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Marsupial lion (Thylacoleo carnifex)
Marsupial lion (Thylacoleo carnifex) Marsupial lion (Thylacoleo carnifex) Marsupial lion (Thylacoleo carnifex)
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Marsupial lion (Thylacoleo carnifex)

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Marsupial lion (Thylacoleo Owen, 1859)

Order: Diprotodontia

Family: †Thylacoleonidae

Dimensions: length - 1,5 m, height - 80 сm, weight -130 kg

Temporal range: lived in Australia from the late Pliocene to the late Pleistocene (2 million to 30 thousand years ago)

A typical representative: Thylacoleo carnifex Owen, 1859


The marsupial lion is the largest meat-eating mammal known to have ever existed in Australia, and one of the largest marsupial carnivores from anywhere in the world (although see Thylacosmilus and Borhyaena). Individuals ranged up to around 75 cm high at the shoulder and about 150 cm from head to tail. Measurements taken from a number of specimens show that they averaged 100 to 130 kg  in weight although individuals heavier than 160 kg may not have been uncommon. This would make it quite comparable to female lions and tigers in general size.

The animal was extremely robust with powerfully built jaws and very strong forelimbs. It possessed retractable claws, a unique trait among marsupials. This would have allowed the claws to remain sharp by protecting them from being worn down on hard surfaces. The claws were well-suited to securing prey and for climbing trees. The first digits ("thumbs") on each hand were semi-opposable and bore an enlarged claw. Palaeontologists believe that this would have been used to grapple with and slash at its intended prey as well as providing it with a sure footing on tree trunks and branches. The hind feet had four functional toes, the first digit being much reduced in size but possessing a roughened pad similar to that of possums, which may have assisted with climbing. It is unclear whether the marsupial lion exhibited syndactyly (fused second and third toes) like other diprotodonts.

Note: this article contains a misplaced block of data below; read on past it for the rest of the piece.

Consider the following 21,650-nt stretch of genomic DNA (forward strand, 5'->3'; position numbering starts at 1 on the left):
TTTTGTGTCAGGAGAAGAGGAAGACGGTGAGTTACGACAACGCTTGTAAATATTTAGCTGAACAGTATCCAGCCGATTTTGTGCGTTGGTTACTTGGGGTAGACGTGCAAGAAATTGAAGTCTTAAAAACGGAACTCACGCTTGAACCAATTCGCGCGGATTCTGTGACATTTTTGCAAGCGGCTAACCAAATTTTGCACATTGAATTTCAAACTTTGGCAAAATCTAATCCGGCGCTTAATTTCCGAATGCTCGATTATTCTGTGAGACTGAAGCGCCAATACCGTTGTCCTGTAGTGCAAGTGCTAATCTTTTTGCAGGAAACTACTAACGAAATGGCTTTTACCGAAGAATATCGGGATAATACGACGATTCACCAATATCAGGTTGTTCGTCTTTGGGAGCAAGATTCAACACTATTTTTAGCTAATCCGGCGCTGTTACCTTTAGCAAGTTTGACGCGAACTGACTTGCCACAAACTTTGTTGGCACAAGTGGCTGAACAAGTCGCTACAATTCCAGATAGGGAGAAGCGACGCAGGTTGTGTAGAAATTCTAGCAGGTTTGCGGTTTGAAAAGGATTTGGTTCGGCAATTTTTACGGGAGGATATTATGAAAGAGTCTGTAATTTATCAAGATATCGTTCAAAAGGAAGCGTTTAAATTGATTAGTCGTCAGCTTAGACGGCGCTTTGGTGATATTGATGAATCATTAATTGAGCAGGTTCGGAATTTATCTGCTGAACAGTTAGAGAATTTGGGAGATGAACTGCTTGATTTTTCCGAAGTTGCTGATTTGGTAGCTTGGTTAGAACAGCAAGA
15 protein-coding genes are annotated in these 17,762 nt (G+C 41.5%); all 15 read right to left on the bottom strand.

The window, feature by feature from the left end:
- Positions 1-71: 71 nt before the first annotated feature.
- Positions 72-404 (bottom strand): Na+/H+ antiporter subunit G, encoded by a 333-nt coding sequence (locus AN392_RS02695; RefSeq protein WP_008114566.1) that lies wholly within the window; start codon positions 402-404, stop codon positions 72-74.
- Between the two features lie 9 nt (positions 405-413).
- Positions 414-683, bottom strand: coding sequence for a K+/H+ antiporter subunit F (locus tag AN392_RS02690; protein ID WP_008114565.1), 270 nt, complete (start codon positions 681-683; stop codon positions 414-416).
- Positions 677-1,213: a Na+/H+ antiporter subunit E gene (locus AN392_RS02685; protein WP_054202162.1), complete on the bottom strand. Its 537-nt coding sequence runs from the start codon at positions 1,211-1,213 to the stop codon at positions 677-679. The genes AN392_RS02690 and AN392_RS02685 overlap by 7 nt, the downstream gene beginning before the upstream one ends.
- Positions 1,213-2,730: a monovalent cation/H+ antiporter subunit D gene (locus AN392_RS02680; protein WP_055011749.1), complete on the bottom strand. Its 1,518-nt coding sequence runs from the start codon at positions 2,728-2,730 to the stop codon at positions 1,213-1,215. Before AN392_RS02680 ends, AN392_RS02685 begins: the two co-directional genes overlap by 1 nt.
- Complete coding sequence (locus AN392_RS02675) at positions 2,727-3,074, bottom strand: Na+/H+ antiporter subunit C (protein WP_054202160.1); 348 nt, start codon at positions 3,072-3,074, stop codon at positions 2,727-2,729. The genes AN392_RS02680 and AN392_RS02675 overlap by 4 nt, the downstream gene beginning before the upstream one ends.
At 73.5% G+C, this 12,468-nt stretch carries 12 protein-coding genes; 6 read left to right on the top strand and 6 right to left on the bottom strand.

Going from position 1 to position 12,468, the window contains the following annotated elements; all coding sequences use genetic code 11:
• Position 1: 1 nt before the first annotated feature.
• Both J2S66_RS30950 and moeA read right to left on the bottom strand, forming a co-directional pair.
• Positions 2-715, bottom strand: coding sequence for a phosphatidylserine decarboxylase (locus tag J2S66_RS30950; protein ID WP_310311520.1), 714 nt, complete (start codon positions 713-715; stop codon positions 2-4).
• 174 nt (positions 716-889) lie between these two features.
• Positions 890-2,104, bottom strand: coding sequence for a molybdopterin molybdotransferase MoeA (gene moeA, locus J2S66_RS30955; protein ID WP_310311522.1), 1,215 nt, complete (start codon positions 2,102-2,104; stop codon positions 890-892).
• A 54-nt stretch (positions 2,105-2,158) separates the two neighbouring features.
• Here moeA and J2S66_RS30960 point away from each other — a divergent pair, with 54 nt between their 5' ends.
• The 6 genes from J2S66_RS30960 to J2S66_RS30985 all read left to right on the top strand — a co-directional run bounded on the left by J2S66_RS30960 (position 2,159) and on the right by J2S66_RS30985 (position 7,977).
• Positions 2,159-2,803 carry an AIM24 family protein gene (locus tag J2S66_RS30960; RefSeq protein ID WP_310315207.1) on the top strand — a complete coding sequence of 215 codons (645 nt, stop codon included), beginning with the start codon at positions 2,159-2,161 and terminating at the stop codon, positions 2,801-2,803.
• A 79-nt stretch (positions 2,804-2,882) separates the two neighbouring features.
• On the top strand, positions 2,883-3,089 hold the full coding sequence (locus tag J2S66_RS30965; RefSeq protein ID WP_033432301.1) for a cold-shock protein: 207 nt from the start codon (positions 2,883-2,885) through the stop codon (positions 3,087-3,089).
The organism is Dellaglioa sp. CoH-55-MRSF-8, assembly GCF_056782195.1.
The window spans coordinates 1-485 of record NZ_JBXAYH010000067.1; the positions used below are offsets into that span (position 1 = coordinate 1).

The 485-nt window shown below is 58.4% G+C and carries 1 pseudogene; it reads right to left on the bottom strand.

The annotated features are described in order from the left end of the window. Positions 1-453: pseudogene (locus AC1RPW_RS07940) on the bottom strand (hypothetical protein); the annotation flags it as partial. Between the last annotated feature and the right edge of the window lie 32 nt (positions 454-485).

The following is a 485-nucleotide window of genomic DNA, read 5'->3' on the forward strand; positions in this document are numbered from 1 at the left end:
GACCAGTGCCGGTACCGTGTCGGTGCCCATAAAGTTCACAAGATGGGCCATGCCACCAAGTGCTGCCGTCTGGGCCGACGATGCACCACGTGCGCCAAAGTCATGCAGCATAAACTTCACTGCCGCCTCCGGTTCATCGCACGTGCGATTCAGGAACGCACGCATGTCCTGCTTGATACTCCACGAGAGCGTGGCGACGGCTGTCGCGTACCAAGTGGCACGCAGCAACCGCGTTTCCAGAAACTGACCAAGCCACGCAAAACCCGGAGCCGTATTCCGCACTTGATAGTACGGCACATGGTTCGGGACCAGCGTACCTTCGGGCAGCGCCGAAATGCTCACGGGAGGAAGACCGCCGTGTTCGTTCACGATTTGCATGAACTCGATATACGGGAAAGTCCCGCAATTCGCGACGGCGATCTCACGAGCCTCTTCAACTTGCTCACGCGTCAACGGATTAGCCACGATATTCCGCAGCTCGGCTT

The marsupial lion's hindquarters were also well-developed although to a lesser extent than the front of the animal. Remains of the animal show that it had a relatively thick and strong tail and that the vertebrae possessed chevrons on their undersides where the tail would have contacted the ground. These would have served to protect critical elements such as nerves and blood vessels if the animal used its tail to support itself when on its hind legs, much like present day kangaroos do. Taking this stance would free up its forelimbs to tackle or slash at its intended victim.

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